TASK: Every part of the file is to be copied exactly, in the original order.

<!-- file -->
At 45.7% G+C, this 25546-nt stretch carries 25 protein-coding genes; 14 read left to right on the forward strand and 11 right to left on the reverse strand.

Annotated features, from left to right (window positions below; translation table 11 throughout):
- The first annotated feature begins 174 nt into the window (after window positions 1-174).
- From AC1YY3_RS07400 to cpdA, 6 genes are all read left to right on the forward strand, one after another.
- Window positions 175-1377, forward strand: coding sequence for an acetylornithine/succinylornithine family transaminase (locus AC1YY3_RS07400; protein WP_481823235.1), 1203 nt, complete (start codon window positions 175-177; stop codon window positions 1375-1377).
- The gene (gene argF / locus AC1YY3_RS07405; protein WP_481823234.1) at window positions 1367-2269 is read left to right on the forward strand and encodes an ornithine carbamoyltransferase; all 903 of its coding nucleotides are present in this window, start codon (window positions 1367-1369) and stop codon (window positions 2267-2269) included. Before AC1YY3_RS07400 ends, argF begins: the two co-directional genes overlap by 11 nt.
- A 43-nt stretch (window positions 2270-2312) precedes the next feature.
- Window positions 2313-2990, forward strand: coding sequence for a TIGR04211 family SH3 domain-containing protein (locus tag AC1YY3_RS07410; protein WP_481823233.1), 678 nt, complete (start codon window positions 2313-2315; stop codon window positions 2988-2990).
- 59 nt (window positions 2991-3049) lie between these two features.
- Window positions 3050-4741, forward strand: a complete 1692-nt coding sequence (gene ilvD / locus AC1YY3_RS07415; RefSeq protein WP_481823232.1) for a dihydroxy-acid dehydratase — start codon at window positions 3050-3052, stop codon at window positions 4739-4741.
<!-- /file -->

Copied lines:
At 45.7% G+C, this 25546-nt stretch carries 25 protein-coding genes; 14 read left to right on the forward strand and 11 right to left on the reverse strand.

Annotated features, from left to right (window positions below; translation table 11 throughout):
- The first annotated feature begins 174 nt into the window (after window positions 1-174).
- From AC1YY3_RS07400 to cpdA, 6 genes are all read left to right on the forward strand, one after another.
- Window positions 175-1377, forward strand: coding sequence for an acetylornithine/succinylornithine family transaminase (locus AC1YY3_RS07400; protein WP_481823235.1), 1203 nt, complete (start codon window positions 175-177; stop codon window positions 1375-1377).
- The gene (gene argF / locus AC1YY3_RS07405; protein WP_481823234.1) at window positions 1367-2269 is read left to right on the forward strand and encodes an ornithine carbamoyltransferase; all 903 of its coding nucleotides are present in this window, start codon (window positions 1367-1369) and stop codon (window positions 2267-2269) included. Before AC1YY3_RS07400 ends, argF begins: the two co-directional genes overlap by 11 nt.
- A 43-nt stretch (window positions 2270-2312) precedes the next feature.
- Window positions 2313-2990, forward strand: coding sequence for a TIGR04211 family SH3 domain-containing protein (locus tag AC1YY3_RS07410; protein WP_481823233.1), 678 nt, complete (start codon window positions 2313-2315; stop codon window positions 2988-2990).
- 59 nt (window positions 2991-3049) lie between these two features.
- Window positions 3050-4741, forward strand: a complete 1692-nt coding sequence (gene ilvD / locus AC1YY3_RS07415; RefSeq protein WP_481823232.1) for a dihydroxy-acid dehydratase — start codon at window positions 3050-3052, stop codon at window positions 4739-4741.